Format

Send to

Choose Destination
J Mol Biol. 2006 Sep 29;362(4):844-60. Epub 2006 Aug 3.

Electron tomography of swollen rigor fibers of insect flight muscle reveals a short and variably angled S2 domain.

Author information

1
Institute of Molecular Biophysics, Florida State University, FL 32306-4380, USA.

Abstract

Subfragment 2 (S2), the segment that links the two myosin heads to the thick filament backbone, may serve as a swing-out adapter allowing crossbridge access to actin, as the elastic component of crossbridges and as part of a phosphorylation-regulated on-off switch for crossbridges in smooth muscle. Low-salt expansion increases interfilament spacing (from 52 nm to 67 nm) of rigor insect flight muscle fibers and exposes a tethering segment of S2 in many crossbridges. Docking an actoS1 atomic model into EM tomograms of swollen rigor fibers identifies in situ for the first time the location, length and angle assignable to a segment of S2. Correspondence analysis of 1831 38.7 nm crossbridge repeats grouped self-similar forms from which class averages could be computed. The full range of the variability in angles and lengths of exposed S2 was displayed by using class averages for atomic fittings of acto-S1, while S2 was modeled by fitting a length of coiled-coil to unaveraged individual repeats. This hybrid modeling shows that the average length of S2 tethers along the thick filament (except near the tapered ends) is approximately 10 nm, or 16% of S2's total length, with an angular range encompassing 90 degrees axially and 120 degrees azimuthally. The large range of S2 angles indicates that some rigor bridges produce positive force that must be balanced by others producing drag force. The short tethering segment clarifies constraints on the function of S2 in accommodating variable myosin head access to actin. We suggest that the short length of S2 may also favor intermolecular head-head interactions in IFM relaxed thick filaments.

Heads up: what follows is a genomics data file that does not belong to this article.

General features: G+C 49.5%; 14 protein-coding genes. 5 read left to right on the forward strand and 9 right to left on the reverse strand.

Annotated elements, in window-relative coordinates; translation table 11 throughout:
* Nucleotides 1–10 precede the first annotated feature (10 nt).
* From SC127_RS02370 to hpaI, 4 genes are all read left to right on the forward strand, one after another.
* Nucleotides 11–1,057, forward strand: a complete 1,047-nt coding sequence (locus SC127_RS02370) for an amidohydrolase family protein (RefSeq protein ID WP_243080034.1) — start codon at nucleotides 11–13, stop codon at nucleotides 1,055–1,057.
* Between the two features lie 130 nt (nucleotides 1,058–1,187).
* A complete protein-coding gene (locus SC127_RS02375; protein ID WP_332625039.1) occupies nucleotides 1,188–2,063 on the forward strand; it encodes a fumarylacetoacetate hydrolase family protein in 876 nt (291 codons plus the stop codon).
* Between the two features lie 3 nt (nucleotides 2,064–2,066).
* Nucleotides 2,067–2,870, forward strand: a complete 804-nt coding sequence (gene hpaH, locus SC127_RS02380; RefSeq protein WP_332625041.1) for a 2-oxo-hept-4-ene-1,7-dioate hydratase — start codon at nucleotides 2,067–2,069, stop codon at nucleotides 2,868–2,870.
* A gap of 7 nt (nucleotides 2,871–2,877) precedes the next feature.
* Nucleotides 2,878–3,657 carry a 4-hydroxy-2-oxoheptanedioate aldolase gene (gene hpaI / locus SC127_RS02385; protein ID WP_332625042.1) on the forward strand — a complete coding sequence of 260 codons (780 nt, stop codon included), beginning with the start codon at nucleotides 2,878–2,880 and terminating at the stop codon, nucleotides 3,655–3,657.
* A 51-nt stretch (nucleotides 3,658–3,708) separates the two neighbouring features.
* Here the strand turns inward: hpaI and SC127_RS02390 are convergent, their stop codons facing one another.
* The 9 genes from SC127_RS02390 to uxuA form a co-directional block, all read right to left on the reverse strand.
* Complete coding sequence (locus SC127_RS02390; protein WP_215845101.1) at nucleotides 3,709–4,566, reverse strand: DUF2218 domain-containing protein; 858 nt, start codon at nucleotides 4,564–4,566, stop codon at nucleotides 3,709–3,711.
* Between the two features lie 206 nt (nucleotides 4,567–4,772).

PMID:
16949613
DOI:
10.1016/j.jmb.2006.07.084
[Indexed for MEDLINE]

Supplemental Content

Full text links

Icon for Elsevier Science
Loading ...
Support Center